SEATTLE -- "WHAT A GREAT TIME TO SELL!!! YOUR PROPERTY MAY HAVE INCREASED $30,000 TO $40,000 LAST YEAR ALONE," screams the flier from a Puget Sound real estate broker. Its message is a far cry from the 1970s, when Boeing Co. was struggling and billboards asked the last person leaving Seattle to be sure to turn out the lights.

The Emerald City is hot. With national magazines proclaiming the Puget Sound region the best place in America to live and raise children, at least 50,000 immigrants from California and the East Coast flooded the area last year. Since 1960, the population of Seattle and surrounding King County has risen 70 percent to 1.5 million. Today, 2.5 million people now live in the four counties that make up the Puget Sound region, a number that is expected to reach 4.1 million by 2020.

A booming economy and the influx of newcomers have made this former outpost the place to be, and the problems associated with rapid growth have come with its new status.

Residents constantly swap stories about traffic, crime and housing. At a time when the housing market was falling apart in much of the country, the Seattle area experienced the nation's fastest rise in home prices last year and analysts expect sales to increase again in 1990. In some neighborhoods, prices are rising 2 percent a month, compared with annual 4 percent to 5 percent increases during the 1980s.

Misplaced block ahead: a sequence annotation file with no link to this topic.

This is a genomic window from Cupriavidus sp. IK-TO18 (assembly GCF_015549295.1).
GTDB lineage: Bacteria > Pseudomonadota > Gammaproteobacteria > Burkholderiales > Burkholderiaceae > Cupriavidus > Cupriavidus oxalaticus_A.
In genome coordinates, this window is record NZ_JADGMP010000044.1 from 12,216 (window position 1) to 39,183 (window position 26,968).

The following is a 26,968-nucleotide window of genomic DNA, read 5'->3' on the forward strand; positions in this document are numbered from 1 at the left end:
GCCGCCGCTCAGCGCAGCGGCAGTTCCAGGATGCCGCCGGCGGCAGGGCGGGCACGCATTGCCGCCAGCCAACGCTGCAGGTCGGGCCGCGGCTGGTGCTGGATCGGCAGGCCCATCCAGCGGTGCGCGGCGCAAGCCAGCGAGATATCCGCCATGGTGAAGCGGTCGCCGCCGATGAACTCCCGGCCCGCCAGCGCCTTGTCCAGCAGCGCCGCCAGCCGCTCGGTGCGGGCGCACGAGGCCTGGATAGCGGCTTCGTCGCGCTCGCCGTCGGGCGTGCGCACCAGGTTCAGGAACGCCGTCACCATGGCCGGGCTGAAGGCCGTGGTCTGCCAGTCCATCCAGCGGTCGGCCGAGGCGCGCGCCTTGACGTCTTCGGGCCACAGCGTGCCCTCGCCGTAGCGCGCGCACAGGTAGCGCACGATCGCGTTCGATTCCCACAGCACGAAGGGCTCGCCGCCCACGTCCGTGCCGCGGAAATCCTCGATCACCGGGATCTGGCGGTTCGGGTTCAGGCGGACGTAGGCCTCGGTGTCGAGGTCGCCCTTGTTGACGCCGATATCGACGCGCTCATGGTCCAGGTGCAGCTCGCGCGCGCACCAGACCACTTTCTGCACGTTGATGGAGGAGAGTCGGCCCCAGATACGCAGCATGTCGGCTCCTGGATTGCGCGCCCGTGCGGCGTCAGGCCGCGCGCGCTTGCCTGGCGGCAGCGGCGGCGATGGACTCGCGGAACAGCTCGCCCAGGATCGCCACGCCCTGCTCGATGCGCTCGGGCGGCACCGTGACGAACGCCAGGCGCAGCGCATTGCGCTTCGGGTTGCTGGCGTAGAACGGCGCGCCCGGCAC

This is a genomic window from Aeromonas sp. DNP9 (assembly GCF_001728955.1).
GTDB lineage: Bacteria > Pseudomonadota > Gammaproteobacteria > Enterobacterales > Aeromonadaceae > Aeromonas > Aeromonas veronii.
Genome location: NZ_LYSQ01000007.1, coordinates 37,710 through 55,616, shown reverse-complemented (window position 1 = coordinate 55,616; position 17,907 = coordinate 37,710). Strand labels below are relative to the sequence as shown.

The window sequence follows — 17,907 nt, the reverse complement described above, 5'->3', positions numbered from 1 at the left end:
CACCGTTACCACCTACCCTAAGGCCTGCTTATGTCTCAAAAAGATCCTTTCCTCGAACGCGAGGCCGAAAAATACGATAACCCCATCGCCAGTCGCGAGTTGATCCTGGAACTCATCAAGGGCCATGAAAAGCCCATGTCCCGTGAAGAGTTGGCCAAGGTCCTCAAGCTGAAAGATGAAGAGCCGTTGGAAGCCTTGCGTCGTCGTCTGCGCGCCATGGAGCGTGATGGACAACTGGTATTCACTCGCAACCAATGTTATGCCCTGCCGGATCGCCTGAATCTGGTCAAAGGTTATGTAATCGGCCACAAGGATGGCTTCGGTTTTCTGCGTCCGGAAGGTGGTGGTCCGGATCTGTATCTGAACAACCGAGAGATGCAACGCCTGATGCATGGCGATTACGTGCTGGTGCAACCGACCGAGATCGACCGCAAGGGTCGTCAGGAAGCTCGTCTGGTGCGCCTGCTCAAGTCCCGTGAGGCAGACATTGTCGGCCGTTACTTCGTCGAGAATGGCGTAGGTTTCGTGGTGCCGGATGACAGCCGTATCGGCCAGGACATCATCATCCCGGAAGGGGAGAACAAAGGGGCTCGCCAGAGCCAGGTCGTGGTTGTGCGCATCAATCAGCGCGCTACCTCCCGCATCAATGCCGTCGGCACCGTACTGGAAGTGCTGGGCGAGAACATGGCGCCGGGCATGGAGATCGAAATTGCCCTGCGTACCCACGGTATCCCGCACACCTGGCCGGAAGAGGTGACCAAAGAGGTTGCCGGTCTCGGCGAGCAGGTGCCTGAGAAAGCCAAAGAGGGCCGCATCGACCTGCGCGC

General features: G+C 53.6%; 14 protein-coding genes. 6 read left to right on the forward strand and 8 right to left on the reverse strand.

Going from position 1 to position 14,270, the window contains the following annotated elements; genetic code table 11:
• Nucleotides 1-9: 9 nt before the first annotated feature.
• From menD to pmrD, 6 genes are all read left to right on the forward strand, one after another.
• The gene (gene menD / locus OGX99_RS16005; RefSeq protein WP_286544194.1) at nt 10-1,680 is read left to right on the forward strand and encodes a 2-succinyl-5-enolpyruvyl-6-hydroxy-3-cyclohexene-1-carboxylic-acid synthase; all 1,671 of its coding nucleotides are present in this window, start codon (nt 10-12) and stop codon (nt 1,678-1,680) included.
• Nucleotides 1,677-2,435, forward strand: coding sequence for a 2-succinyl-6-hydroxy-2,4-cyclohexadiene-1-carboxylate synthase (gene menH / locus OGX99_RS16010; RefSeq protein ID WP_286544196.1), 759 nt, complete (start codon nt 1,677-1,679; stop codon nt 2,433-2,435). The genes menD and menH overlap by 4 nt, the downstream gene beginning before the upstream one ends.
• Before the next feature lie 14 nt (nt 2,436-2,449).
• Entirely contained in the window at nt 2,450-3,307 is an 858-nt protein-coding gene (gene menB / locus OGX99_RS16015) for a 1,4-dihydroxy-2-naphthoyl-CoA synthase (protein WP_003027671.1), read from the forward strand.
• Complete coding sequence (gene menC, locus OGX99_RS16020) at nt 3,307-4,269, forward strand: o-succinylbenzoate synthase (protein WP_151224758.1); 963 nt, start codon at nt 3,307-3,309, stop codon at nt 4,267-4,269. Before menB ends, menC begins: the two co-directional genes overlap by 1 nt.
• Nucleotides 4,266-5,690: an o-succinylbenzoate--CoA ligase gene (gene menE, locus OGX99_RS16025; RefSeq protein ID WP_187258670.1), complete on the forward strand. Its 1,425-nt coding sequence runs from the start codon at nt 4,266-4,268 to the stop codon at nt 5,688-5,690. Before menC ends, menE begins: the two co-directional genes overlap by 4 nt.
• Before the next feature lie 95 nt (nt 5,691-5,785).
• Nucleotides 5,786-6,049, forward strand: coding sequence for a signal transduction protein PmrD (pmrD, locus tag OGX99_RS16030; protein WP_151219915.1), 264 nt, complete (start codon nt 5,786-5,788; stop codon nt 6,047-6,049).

The rental market is equally hot. Despite three years of apartment construction, vacancy rates in all but a few neighborhoods have dropped below 4 percent and the price of the average Seattle apartment rose 5 percent during the last six months -- more than twice the local rate of inflation.

Not everyone is thrilled with the boom. Last spring, voters passed the Citizens' Alternative Plan imposing strict limits on office building in the downtown area. In August, the city council banned new con- struction in outlying areas in response to complaints about congestion. And a local newspaper columnist periodically writes tongue-in-cheek pieces about a movement he has created to "Keep the Bastards Out."

A good deal of the frustration is vented on Californians, who consider Seattle prices bargains compared with those in the Los Angeles and San Francisco areas. New arrivals from California and the East Coast have formed support groups to cope with the cold shoulder they sometimes receive from local residents.